Wildlife - July
Along the sheltered hedgerows, Gatekeepers, Speckled Wood, Small Skippers and other butterflies abound. Great Green and Dark Bush-crickets chirp their strident 'songs' while Bumble Bees feed on the purple spikes of Tufted Vetch.
Young Treecreepers and Woodpeckers are leaving the nest, begging noisily to be fed. Migrating Spotted Flycatchers and Willow Warblers feed up before the long flight to Africa.
At night, the huge variety of woodland moths are eagerly hunted by Pipistrelles, Noctules and other bats. On the woodland floor the delicate white flowers of Enchanter's Nightshade may carpet the ground.
Activity on the cliffs has diminished as young Guillemots and Razorbills have left the nest - before they can fly! Shags, Herring Gulls and Great Black backed Gulls remain with their young, while Fulmars are also still feeding their late-hatching chicks. Newly fledged Peregrine Falcons and Kestrels try out their hunting skills. Further offshore, Gannets, Manx Shearwaters or even a Storm Petrel may reward an evening seawatch.
Along the clifftops the nectar of specialised wildflowers like Rock and Golden Samphire may provide food for newly arrived migrant Red Admirals and Painted Ladies. Wild Carrot, Common Mallow and Teasel provide more splashes of colour.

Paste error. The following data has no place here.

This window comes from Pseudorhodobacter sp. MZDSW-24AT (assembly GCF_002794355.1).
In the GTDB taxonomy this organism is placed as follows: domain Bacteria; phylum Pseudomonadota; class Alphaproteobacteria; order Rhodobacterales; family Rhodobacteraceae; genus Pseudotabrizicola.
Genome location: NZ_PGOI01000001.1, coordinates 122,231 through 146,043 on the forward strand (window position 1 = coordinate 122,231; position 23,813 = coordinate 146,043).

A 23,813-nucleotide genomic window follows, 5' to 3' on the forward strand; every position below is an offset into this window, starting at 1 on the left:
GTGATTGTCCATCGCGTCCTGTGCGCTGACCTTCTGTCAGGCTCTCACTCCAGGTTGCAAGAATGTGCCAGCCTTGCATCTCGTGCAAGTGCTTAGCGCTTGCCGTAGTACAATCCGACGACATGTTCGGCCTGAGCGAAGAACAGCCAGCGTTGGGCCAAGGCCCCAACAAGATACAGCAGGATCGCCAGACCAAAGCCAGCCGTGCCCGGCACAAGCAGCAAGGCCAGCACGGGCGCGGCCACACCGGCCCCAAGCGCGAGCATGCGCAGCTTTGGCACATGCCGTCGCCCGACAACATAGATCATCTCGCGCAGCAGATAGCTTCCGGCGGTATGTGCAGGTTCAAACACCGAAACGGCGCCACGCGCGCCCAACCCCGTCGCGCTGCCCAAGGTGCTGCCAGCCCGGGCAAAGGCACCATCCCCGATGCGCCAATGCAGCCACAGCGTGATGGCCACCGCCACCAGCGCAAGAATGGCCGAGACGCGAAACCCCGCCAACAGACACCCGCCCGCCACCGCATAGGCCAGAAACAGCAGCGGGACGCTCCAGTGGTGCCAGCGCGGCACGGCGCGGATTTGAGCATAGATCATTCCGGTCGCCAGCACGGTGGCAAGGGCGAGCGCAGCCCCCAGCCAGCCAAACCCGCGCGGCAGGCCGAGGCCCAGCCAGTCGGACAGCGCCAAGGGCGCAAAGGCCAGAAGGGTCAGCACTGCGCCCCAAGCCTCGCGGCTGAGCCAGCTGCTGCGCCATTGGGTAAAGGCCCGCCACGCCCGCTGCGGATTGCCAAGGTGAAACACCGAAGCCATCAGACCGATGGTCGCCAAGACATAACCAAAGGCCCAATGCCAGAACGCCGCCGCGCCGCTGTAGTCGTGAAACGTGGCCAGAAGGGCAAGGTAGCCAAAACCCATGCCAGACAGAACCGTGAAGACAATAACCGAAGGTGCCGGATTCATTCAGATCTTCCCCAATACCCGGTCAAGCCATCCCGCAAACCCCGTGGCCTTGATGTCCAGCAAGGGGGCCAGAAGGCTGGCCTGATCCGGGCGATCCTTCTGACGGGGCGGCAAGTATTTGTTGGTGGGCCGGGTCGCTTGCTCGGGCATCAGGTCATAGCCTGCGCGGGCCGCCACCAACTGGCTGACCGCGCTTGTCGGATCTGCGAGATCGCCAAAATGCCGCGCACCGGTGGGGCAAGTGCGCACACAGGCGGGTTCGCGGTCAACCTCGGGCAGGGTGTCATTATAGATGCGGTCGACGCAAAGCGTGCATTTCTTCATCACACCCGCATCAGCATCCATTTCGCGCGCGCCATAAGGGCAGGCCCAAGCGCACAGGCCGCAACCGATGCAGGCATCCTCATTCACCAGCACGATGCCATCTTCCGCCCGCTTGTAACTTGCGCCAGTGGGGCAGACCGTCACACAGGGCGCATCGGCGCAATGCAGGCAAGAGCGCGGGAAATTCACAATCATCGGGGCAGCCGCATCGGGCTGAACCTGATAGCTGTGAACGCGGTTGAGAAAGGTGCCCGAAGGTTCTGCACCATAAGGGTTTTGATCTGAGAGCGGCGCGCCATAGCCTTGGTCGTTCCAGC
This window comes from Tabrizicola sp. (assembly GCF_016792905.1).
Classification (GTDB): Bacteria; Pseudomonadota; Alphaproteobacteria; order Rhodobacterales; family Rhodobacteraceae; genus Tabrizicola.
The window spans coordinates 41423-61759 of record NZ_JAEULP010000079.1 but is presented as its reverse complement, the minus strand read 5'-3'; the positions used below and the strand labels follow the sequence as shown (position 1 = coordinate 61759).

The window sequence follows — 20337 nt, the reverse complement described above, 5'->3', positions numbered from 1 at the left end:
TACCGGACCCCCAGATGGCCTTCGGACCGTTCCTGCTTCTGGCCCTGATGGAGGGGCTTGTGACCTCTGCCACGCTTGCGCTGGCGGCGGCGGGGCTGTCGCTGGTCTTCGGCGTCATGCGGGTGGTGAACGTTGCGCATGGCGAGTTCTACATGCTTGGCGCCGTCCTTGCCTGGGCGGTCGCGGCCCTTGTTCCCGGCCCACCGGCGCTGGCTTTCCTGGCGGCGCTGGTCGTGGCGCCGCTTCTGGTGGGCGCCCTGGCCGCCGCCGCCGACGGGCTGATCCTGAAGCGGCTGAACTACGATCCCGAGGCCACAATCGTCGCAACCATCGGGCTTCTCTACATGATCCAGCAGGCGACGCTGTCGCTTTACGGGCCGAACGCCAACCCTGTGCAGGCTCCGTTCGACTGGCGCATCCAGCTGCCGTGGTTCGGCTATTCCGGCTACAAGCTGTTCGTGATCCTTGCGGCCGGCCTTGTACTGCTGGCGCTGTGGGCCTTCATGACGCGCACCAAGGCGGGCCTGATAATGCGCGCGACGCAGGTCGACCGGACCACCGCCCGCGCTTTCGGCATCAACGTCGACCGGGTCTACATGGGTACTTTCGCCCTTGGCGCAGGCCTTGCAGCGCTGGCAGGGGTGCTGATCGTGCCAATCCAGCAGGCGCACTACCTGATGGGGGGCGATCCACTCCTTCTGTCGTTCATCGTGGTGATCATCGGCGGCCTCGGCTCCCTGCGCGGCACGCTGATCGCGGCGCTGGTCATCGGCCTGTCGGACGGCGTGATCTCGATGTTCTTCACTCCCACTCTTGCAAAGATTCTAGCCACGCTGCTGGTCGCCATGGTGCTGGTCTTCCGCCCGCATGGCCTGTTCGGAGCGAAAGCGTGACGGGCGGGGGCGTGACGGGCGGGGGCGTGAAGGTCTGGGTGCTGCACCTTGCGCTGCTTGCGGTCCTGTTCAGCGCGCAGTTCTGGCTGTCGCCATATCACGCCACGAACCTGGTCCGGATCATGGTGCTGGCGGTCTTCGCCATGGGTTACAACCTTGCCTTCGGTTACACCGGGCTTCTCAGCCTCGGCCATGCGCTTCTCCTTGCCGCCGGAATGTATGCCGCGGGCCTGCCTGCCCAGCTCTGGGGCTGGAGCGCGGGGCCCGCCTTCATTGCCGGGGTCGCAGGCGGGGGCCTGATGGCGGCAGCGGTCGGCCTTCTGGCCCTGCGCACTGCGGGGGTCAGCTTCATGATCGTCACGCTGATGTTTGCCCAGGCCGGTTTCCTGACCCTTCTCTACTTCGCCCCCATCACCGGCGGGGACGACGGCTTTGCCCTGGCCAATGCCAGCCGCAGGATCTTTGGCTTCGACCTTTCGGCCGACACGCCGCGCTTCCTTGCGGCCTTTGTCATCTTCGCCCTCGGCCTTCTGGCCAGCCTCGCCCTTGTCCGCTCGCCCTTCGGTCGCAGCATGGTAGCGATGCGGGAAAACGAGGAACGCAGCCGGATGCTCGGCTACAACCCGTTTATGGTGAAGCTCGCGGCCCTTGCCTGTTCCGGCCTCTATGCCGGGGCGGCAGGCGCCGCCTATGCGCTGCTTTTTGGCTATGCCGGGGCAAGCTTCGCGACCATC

Dolphins are generally scarce this month but still worth keeping an eye out.
Overhead, Ravens may soar by, while Swifts, Sand Martins and other early autumn migrants are already heading south.
The short downland turf is bedecked by the low-growing Eyebright, Centaury, Carline Thistle, Squinancywort and Wild Thyme - to name a few.
The rare Lulworth Skipper and beautiful Chalkhill Blue may be seen, while Marbled White and Meadow Brown butterflies are particularly noticeable in the meadows, where the vivid black and red 6-spot Burnet Moth also abounds.
The 'songs' of male Meadow Grasshopper is the commonest sound.
Wildflowers are at their best, the blooms include: Agrimony, Greater Knapweed, Field Scabious, Wild Carrot and Yellow-wort. Pyramidal Orchids also in flower and look out for the subtle beauty of Grass and Yellow Vetchling.
Young Linnets join their parents to form large twittering flocks while noisy families of Whitethroats feed up before the long flight to Africa.